Corporations are seeking to mitigate the risks associated with data flows beyond Europe’s borders. Measures such as binding corporate rules, though cumbersome, slow and costly, are for many a sensible precaution, says Lewis Crofts, MLex editor-in-chief.
The General Data Protection Regulation (GDPR) enters into force in May, and organisations are advanced in rolling out new compliance plans. However, it’s far from clear how multinationals with data-crunching operations that span the Atlantic will manage their risks.
Regulators in Brussels and Washington agreed a Privacy Shield, which provides companies on both sides of the Atlantic with a mechanism to comply with data protection laws, but not everyone is convinced, and many companies are opting for binding corporate rules (BCRs) – internal procedures governing how multinationals make intra-company transfers from country to country – to ensure EU regulatory approval for data transfers abroad.
What’s the appeal?
The increasing appeal of BCRs lies primarily in the uncertainty surrounding the legality of other, simpler transfer methods: specifically, fears that the EU-US Privacy Shield and so-called standard contractual clauses could be declared void by the EU courts.
Standard contractual clauses are templates pre-approved by watchdogs for use in contracts, while ‘adequacy’ agreements such as the Privacy Shield let companies self-certify compliance.
At the same time, BCRs have been seen as overly complicated and drawn out. They must be approved by the data protection authority in each EU country the data will touch, and getting approval typically takes between one and two years.
But, BCRs are gaining a new lease of life as companies worry about the future of overarching agreements such as the Privacy Shield – and realise that complying with EU data privacy rules entails much of the same work as getting certified for international data transfers. Hence, it is efficient to do both at the same time. Indeed, Ireland’s data protection commissioner has recently encouraged companies to look into the use of BCRs. They should look at the various mechanisms available and see which is most appropriate for them.
Negotiations on BCRs happen on two levels. First, a company needs to justify its legitimate interest for transferring data; this is normally a straightforward exercise. Second, the extent of the company’s adequacy will be scrutinised; and that means a lot of preparatory work. But as many of the criteria that companies need to fulfil to demonstrate BCR compliance are the same as those they need to meet if the data protection authority comes knocking after the GDPR enters into force, some multinationals are turning to BCRs to solve the compliance conundrum.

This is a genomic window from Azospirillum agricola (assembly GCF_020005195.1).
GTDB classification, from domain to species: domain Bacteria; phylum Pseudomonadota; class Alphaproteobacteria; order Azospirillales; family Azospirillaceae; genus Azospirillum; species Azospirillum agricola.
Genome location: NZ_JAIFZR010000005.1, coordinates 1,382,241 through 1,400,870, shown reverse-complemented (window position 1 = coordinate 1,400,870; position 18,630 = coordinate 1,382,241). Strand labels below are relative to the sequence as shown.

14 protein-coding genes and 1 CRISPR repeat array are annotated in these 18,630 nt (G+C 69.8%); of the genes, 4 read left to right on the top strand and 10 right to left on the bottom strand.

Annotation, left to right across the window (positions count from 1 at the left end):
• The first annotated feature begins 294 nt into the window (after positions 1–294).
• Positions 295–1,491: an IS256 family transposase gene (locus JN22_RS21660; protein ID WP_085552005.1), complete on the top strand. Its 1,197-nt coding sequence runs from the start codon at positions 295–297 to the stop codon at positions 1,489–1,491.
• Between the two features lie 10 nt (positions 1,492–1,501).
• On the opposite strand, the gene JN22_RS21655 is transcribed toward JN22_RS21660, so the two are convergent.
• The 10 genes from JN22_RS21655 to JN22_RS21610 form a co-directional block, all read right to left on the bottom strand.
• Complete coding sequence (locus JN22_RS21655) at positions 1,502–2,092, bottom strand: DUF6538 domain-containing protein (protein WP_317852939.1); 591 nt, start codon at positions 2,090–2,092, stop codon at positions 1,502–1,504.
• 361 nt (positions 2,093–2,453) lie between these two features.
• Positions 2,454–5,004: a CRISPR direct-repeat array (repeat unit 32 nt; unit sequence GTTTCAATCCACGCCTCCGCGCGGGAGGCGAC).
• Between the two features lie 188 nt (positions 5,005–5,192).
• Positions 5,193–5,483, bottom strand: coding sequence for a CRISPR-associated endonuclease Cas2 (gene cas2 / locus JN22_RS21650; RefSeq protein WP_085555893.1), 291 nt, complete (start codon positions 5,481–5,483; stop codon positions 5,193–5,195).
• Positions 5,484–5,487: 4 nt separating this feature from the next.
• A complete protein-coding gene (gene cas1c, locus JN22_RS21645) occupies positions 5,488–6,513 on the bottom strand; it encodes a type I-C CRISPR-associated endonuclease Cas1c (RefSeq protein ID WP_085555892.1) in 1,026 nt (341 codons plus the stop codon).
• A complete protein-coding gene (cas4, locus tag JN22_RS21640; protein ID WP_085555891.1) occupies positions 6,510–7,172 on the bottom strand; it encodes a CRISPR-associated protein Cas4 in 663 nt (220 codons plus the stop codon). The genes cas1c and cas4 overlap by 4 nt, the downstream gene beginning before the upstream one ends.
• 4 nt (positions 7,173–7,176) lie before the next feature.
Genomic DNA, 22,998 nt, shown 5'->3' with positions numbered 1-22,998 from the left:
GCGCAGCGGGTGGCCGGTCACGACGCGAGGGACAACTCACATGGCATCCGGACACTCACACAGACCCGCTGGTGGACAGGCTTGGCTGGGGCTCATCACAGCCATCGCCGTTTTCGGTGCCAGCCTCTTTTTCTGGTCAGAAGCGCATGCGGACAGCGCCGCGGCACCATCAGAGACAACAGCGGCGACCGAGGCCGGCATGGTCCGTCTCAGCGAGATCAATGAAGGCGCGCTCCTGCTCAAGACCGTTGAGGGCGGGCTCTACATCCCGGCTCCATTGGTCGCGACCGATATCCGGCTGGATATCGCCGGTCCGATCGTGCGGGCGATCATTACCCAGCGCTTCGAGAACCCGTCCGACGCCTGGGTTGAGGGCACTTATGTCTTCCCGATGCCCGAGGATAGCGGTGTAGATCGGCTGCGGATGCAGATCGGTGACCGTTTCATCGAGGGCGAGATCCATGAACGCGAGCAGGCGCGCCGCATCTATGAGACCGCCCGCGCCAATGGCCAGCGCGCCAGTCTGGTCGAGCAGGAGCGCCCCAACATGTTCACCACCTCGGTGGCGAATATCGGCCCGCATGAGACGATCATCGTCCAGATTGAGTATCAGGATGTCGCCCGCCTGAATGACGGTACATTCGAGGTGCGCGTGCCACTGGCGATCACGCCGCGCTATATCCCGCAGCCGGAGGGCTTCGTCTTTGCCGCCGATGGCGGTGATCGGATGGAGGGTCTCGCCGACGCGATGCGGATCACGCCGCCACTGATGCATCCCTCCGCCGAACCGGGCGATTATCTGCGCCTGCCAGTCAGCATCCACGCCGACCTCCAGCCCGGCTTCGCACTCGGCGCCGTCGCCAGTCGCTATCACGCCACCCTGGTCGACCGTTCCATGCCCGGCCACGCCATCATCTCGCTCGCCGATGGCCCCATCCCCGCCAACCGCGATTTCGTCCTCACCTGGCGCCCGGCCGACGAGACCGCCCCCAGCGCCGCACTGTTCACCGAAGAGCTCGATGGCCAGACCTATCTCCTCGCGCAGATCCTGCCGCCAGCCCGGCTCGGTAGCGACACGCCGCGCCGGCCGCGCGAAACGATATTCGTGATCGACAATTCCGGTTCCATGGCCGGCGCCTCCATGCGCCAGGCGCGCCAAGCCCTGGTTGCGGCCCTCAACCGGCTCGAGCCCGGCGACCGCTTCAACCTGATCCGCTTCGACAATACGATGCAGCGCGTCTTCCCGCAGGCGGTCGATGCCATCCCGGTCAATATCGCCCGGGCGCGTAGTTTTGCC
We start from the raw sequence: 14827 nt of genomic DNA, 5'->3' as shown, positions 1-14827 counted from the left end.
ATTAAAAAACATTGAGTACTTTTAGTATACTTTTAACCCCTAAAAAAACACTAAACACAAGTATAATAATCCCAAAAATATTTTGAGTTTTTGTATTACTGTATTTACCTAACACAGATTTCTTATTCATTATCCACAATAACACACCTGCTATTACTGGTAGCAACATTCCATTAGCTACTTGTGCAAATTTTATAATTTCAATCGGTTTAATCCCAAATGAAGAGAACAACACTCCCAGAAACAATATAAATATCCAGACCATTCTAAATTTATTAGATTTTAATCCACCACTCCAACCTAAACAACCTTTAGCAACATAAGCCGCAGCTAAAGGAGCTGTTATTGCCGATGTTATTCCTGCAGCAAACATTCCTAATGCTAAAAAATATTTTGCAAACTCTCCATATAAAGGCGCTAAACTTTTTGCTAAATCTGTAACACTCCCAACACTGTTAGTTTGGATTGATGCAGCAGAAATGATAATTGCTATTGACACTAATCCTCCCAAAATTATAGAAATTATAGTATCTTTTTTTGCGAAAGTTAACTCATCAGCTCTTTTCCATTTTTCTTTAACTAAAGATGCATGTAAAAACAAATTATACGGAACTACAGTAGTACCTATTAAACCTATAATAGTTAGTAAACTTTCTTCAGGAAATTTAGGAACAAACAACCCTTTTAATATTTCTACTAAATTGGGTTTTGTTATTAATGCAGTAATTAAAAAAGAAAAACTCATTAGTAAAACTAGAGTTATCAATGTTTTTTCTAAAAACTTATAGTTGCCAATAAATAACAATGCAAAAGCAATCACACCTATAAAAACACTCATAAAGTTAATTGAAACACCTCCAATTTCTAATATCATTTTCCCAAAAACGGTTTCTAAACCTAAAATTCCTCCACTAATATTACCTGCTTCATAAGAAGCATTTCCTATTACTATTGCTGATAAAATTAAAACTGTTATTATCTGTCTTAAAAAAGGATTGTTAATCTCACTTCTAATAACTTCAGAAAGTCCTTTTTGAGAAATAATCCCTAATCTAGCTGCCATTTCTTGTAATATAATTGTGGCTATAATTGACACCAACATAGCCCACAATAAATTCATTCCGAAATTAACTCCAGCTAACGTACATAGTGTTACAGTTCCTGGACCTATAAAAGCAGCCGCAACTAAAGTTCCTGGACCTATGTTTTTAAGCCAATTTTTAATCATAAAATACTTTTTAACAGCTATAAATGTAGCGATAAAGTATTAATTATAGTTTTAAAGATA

It’s the risk of a legal earthquake that could leave companies using BCRs sitting pretty if the EU courts start to throw their weight around.
The EU’s past invalidation of a precursor agreement between the EU and the US – known as the Safe Harbour decision – created the storm that ultimately saw it reincarnated as the Privacy Shield.
Privacy experts say that companies with BCRs will be in an enviable position if the EU courts invalidate the use of standard contractual clauses or knock down the fledgling Privacy Shield, both of which are being contested before the European Court of Justice (CJEU).
Brussels cautions that such a strike-down is unlikely. It has done its homework in drafting the new Privacy Shield, and the CJEU over past years has a track record of ruling in favour of strong privacy protections – including declaring Safe Harbour invalid in October 2015.
But for all that, companies opting for the more difficult route are increasingly seeing their choice vindicated. The US government has extended surveillance rules for foreigners that both the EC and privacy watchdogs have said would increase the risk of the Privacy Shield being annulled, not least because it was precisely mass surveillance that triggered the annulment of Safe Harbour.
And while the costs may be higher upfront, once a company has gone through the BCR process it will find that certifying compliance with other privacy safeguards is relatively simple. Trying to do it the other way, by contrast, would likely involve a lot of duplicated work and wasted money.
A key trigger for the wider use of BCRs will be an upcoming set of guidelines from the European regulator to clarify when companies that team up are considered to be ‘joint controllers’ of the use of a person’s data, and what measures should apply in such cases.
If the rules on joint controllers are implemented strictly, BCRs may be a tool to divide liability in case of a violation, which under current rules could amount to four per cent of global turnover for each of the companies involved.
And it is the compliance risk which is the principal reason for companies to opt for the resource-intensive route of getting BCRs approved.
For more insight on data privacy and security and other areas of regulatory risk, visit the MLex Market Insight website.